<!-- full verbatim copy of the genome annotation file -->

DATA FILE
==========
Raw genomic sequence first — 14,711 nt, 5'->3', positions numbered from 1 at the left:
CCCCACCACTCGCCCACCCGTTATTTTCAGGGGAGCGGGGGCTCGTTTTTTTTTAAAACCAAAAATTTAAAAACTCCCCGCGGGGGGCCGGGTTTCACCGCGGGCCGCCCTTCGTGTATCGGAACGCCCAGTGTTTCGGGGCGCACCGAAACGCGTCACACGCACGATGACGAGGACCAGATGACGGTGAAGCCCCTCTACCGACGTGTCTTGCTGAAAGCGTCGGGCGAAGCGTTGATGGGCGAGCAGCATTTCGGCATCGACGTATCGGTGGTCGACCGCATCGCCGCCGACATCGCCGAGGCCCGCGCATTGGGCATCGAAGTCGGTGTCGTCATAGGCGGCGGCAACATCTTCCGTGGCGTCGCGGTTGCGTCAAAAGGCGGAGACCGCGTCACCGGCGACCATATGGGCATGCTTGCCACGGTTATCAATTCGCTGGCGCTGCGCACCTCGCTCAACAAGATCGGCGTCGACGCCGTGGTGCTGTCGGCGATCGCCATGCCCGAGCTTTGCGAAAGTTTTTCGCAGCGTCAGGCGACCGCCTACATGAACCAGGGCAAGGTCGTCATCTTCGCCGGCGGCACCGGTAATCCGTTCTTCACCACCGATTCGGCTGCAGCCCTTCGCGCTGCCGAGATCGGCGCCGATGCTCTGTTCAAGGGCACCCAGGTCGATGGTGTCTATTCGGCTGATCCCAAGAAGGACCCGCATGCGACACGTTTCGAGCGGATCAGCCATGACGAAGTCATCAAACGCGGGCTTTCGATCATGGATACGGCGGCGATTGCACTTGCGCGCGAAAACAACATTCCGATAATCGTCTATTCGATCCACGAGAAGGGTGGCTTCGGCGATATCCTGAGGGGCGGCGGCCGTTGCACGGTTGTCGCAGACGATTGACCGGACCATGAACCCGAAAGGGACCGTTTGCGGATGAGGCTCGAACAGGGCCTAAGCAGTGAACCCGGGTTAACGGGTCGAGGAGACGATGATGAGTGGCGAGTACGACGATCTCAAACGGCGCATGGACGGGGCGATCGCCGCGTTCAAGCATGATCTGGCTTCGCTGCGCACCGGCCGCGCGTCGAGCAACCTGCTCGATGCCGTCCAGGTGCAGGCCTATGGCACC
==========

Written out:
Raw genomic sequence first — 14,711 nt, 5'->3', positions numbered from 1 at the left:
CCCCACCACTCGCCCACCCGTTATTTTCAGGGGAGCGGGGGCTCGTTTTTTTTTAAAACCAAAAATTTAAAAACTCCCCGCGGGGGGCCGGGTTTCACCGCGGGCCGCCCTTCGTGTATCGGAACGCCCAGTGTTTCGGGGCGCACCGAAACGCGTCACACGCACGATGACGAGGACCAGATGACGGTGAAGCCCCTCTACCGACGTGTCTTGCTGAAAGCGTCGGGCGAAGCGTTGATGGGCGAGCAGCATTTCGGCATCGACGTATCGGTGGTCGACCGCATCGCCGCCGACATCGCCGAGGCCCGCGCATTGGGCATCGAAGTCGGTGTCGTCATAGGCGGCGGCAACATCTTCCGTGGCGTCGCGGTTGCGTCAAAAGGCGGAGACCGCGTCACCGGCGACCATATGGGCATGCTTGCCACGGTTATCAATTCGCTGGCGCTGCGCACCTCGCTCAACAAGATCGGCGTCGACGCCGTGGTGCTGTCGGCGATCGCCATGCCCGAGCTTTGCGAAAGTTTTTCGCAGCGTCAGGCGACCGCCTACATGAACCAGGGCAAGGTCGTCATCTTCGCCGGCGGCACCGGTAATCCGTTCTTCACCACCGATTCGGCTGCAGCCCTTCGCGCTGCCGAGATCGGCGCCGATGCTCTGTTCAAGGGCACCCAGGTCGATGGTGTCTATTCGGCTGATCCCAAGAAGGACCCGCATGCGACACGTTTCGAGCGGATCAGCCATGACGAAGTCATCAAACGCGGGCTTTCGATCATGGATACGGCGGCGATTGCACTTGCGCGCGAAAACAACATTCCGATAATCGTCTATTCGATCCACGAGAAGGGTGGCTTCGGCGATATCCTGAGGGGCGGCGGCCGTTGCACGGTTGTCGCAGACGATTGACCGGACCATGAACCCGAAAGGGACCGTTTGCGGATGAGGCTCGAACAGGGCCTAAGCAGTGAACCCGGGTTAACGGGTCGAGGAGACGATGATGAGTGGCGAGTACGACGATCTCAAACGGCGCATGGACGGGGCGATCGCCGCGTTCAAGCATGATCTGGCTTCGCTGCGCACCGGCCGCGCGTCGAGCAACCTGCTCGATGCCGTCCAGGTGCAGGCCTATGGCACC